19     end
20     nil
21   end
22 end

Note the find_commentable method courtasy of RailsCast episode 262.

Adding nested comments

Now lets combine the 'polymorphic' with the 'ancestor' and thus add the functionality to create a comment of a comment! The first thing to do is add a 'reply' link in our comment partial. This can go just above the recursive call to nested_comments so that we get this link rendered just after each comment. Note the use of the helper method new_polymorphic_path and that we still use the @commentable instance but in this case we pass an instance of Comment.new so that link will call the CommentController#new action. Note also that we are passing in a parent_id which the Ancestry gem requires for building the tree.

1 # start of partial ommitted....
2   .actions
3     = link_to "Reply", new_polymorphic_path([@commentable, Comment.new], :parent_id => comment)
4   = nested_comments comment.children

As mentioned above, when the 'Reply' link is clicked the new action in the CommentsController is called. The method takes the commentable type, finds the actual instance of that using the private method find_commentable (shown above) and creates and new instance of Comment based on these parameters. The method looks like so:

1 class CommentsController < ApplicationController
2   def new
3     @parent_id = params.delete(:parent_id)
4     @commentable = find_commentable
5     @comment = Comment.new( :parent_id => @parent_id,
6                             :commentable_id => @commentable.id,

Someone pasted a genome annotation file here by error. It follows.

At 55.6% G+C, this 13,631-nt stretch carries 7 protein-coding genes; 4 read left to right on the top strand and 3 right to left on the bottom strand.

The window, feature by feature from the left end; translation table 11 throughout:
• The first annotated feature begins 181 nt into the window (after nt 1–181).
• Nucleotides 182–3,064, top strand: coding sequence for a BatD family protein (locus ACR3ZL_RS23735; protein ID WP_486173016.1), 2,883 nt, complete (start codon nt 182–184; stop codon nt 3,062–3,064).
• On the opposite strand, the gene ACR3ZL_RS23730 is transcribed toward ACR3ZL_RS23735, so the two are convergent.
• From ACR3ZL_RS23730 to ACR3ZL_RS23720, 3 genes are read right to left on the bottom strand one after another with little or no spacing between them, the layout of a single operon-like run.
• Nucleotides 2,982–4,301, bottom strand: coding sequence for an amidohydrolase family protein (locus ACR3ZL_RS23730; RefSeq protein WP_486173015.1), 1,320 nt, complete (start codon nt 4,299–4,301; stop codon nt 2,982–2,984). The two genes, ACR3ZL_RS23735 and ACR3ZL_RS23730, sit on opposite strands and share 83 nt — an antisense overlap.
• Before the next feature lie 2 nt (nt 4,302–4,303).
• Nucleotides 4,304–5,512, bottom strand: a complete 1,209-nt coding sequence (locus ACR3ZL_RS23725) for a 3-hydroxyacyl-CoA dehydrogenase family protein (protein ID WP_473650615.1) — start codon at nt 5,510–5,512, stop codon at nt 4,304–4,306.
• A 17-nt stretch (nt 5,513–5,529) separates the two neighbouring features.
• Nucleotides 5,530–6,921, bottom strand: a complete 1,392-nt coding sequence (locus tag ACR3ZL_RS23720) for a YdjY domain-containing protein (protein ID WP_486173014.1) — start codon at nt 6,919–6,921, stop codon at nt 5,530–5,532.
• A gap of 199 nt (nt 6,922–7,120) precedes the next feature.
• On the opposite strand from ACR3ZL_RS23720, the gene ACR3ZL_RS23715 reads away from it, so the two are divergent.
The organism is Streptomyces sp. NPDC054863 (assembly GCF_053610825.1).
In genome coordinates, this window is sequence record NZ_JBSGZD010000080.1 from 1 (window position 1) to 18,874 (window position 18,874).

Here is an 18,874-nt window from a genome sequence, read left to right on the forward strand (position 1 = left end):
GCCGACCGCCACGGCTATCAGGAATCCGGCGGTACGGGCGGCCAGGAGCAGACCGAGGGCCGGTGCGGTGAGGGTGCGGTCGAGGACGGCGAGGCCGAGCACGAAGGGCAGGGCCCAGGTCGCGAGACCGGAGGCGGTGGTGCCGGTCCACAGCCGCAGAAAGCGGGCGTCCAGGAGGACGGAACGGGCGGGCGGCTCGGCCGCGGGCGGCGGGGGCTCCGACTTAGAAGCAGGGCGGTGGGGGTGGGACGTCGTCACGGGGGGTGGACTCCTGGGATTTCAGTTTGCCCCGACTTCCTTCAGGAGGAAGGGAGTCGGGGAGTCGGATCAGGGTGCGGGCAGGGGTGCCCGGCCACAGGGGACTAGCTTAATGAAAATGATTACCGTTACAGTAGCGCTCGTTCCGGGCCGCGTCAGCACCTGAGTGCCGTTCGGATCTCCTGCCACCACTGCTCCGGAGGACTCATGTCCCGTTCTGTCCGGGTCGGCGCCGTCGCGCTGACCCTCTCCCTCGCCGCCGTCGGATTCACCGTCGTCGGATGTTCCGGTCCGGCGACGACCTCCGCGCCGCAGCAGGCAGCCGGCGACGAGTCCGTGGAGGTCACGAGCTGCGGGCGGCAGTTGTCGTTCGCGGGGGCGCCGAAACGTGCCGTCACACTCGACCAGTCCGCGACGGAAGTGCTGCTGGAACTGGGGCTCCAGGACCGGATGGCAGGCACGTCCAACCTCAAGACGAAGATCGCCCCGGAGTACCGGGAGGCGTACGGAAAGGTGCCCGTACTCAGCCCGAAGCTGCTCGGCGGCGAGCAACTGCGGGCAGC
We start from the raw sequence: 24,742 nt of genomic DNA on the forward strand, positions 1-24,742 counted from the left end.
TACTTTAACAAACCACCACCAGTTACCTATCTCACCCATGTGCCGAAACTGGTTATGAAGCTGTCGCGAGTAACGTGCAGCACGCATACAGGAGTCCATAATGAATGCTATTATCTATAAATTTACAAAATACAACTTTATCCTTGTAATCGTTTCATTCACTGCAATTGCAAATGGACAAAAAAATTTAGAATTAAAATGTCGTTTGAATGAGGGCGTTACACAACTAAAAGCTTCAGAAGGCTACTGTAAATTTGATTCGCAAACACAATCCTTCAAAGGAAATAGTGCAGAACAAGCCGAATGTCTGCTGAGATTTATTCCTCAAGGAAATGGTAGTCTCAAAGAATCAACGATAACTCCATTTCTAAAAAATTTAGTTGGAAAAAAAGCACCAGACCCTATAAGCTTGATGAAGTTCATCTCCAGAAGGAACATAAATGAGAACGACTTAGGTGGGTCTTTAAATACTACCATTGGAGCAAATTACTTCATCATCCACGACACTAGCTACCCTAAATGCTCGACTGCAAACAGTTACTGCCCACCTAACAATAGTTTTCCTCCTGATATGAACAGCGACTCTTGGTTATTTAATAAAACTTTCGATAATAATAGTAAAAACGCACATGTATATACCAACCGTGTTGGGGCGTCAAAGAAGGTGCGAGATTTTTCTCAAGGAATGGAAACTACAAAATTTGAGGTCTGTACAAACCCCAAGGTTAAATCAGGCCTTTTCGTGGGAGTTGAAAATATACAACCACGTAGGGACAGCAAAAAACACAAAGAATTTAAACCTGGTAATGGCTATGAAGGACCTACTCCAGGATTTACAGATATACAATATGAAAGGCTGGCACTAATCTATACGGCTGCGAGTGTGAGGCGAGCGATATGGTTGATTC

7                             :commentable_type => @commentable.class.to_s)
8   end

The final piece of the puzzle is the form which needs to be rendered here. While it would be more desirable to render the form inline using an Ajax solution, here we will just simply render another view with the corresponding form that contains the new Comment object (with the correct commentable_id, commentable_type and parent_id all set, of course!).

1 # In comments/new.html.haml
2 %h1 New Comment
3 = render 'form'

Actually, the form that is rendered is the same comments form partial as shown above. Of course, in this case the @comment instance variable now represents a new child comment since its parent id is now set!

Enabling another resource 'commentable'

Now lets add an Actor to the mix with the association Movie <= has_and_belongs_to_many => Actors. How would we make the Actor resource commentable? Simply follow these steps:

  1. Add "has_many :comments, :as => :commentable, :dependent => :destroy" to the Actor model
  2. Include the FilmFan::Commentable into the ActorsController
  3. Add the "nested_comments @comments" and "render "comments/form" calls to the base of the Actor show view
  4. Finally, add the nested comments resource route for actors in your routes file, just as you did with movies.

Conclusion

I hope you enjoyed this post and that you find this useful in your own projects. Here is a link to the Github project with a full working Rails Application example.